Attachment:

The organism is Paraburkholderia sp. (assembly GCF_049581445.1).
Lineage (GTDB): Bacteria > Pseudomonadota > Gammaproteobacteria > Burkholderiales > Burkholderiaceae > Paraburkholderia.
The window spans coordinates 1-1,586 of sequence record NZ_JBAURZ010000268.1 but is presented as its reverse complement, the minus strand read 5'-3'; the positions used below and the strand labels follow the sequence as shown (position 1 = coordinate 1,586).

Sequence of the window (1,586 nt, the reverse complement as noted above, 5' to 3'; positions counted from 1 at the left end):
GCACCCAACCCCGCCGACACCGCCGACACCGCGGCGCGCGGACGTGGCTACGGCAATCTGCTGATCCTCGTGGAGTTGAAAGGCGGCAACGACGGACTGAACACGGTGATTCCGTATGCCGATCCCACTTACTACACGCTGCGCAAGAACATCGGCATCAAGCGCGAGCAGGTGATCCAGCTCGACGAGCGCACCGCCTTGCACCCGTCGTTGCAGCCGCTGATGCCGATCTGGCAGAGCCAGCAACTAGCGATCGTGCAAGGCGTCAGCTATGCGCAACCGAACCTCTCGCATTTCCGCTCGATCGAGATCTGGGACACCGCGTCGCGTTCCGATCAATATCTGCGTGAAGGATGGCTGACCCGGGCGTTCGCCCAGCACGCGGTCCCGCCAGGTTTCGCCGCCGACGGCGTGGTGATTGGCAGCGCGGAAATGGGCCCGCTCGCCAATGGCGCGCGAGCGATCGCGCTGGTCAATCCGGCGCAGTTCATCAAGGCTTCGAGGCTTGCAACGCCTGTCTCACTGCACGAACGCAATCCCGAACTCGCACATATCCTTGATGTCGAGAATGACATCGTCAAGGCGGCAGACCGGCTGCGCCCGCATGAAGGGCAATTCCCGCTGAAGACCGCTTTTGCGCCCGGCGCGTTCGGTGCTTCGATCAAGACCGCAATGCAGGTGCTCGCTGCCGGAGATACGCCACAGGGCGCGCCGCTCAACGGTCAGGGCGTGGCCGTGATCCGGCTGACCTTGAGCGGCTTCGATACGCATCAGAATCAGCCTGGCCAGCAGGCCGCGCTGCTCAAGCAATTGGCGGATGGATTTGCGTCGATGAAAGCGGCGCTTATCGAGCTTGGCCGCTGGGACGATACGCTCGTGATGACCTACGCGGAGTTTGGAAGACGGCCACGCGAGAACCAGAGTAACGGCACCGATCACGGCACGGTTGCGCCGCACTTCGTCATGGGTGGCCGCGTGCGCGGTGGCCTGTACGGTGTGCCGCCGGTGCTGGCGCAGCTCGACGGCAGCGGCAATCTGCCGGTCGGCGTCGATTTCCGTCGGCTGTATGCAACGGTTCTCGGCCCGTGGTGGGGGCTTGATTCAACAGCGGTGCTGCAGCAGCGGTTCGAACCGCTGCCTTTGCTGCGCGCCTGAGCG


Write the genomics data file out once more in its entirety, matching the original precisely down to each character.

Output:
The organism is Paraburkholderia sp. (assembly GCF_049581445.1).
Lineage (GTDB): Bacteria > Pseudomonadota > Gammaproteobacteria > Burkholderiales > Burkholderiaceae > Paraburkholderia.
The window spans coordinates 1-1,586 of sequence record NZ_JBAURZ010000268.1 but is presented as its reverse complement, the minus strand read 5'-3'; the positions used below and the strand labels follow the sequence as shown (position 1 = coordinate 1,586).

Sequence of the window (1,586 nt, the reverse complement as noted above, 5' to 3'; positions counted from 1 at the left end):
GCACCCAACCCCGCCGACACCGCCGACACCGCGGCGCGCGGACGTGGCTACGGCAATCTGCTGATCCTCGTGGAGTTGAAAGGCGGCAACGACGGACTGAACACGGTGATTCCGTATGCCGATCCCACTTACTACACGCTGCGCAAGAACATCGGCATCAAGCGCGAGCAGGTGATCCAGCTCGACGAGCGCACCGCCTTGCACCCGTCGTTGCAGCCGCTGATGCCGATCTGGCAGAGCCAGCAACTAGCGATCGTGCAAGGCGTCAGCTATGCGCAACCGAACCTCTCGCATTTCCGCTCGATCGAGATCTGGGACACCGCGTCGCGTTCCGATCAATATCTGCGTGAAGGATGGCTGACCCGGGCGTTCGCCCAGCACGCGGTCCCGCCAGGTTTCGCCGCCGACGGCGTGGTGATTGGCAGCGCGGAAATGGGCCCGCTCGCCAATGGCGCGCGAGCGATCGCGCTGGTCAATCCGGCGCAGTTCATCAAGGCTTCGAGGCTTGCAACGCCTGTCTCACTGCACGAACGCAATCCCGAACTCGCACATATCCTTGATGTCGAGAATGACATCGTCAAGGCGGCAGACCGGCTGCGCCCGCATGAAGGGCAATTCCCGCTGAAGACCGCTTTTGCGCCCGGCGCGTTCGGTGCTTCGATCAAGACCGCAATGCAGGTGCTCGCTGCCGGAGATACGCCACAGGGCGCGCCGCTCAACGGTCAGGGCGTGGCCGTGATCCGGCTGACCTTGAGCGGCTTCGATACGCATCAGAATCAGCCTGGCCAGCAGGCCGCGCTGCTCAAGCAATTGGCGGATGGATTTGCGTCGATGAAAGCGGCGCTTATCGAGCTTGGCCGCTGGGACGATACGCTCGTGATGACCTACGCGGAGTTTGGAAGACGGCCACGCGAGAACCAGAGTAACGGCACCGATCACGGCACGGTTGCGCCGCACTTCGTCATGGGTGGCCGCGTGCGCGGTGGCCTGTACGGTGTGCCGCCGGTGCTGGCGCAGCTCGACGGCAGCGGCAATCTGCCGGTCGGCGTCGATTTCCGTCGGCTGTATGCAACGGTTCTCGGCCCGTGGTGGGGGCTTGATTCAACAGCGGTGCTGCAGCAGCGGTTCGAACCGCTGCCTTTGCTGCGCGCCTGAGCG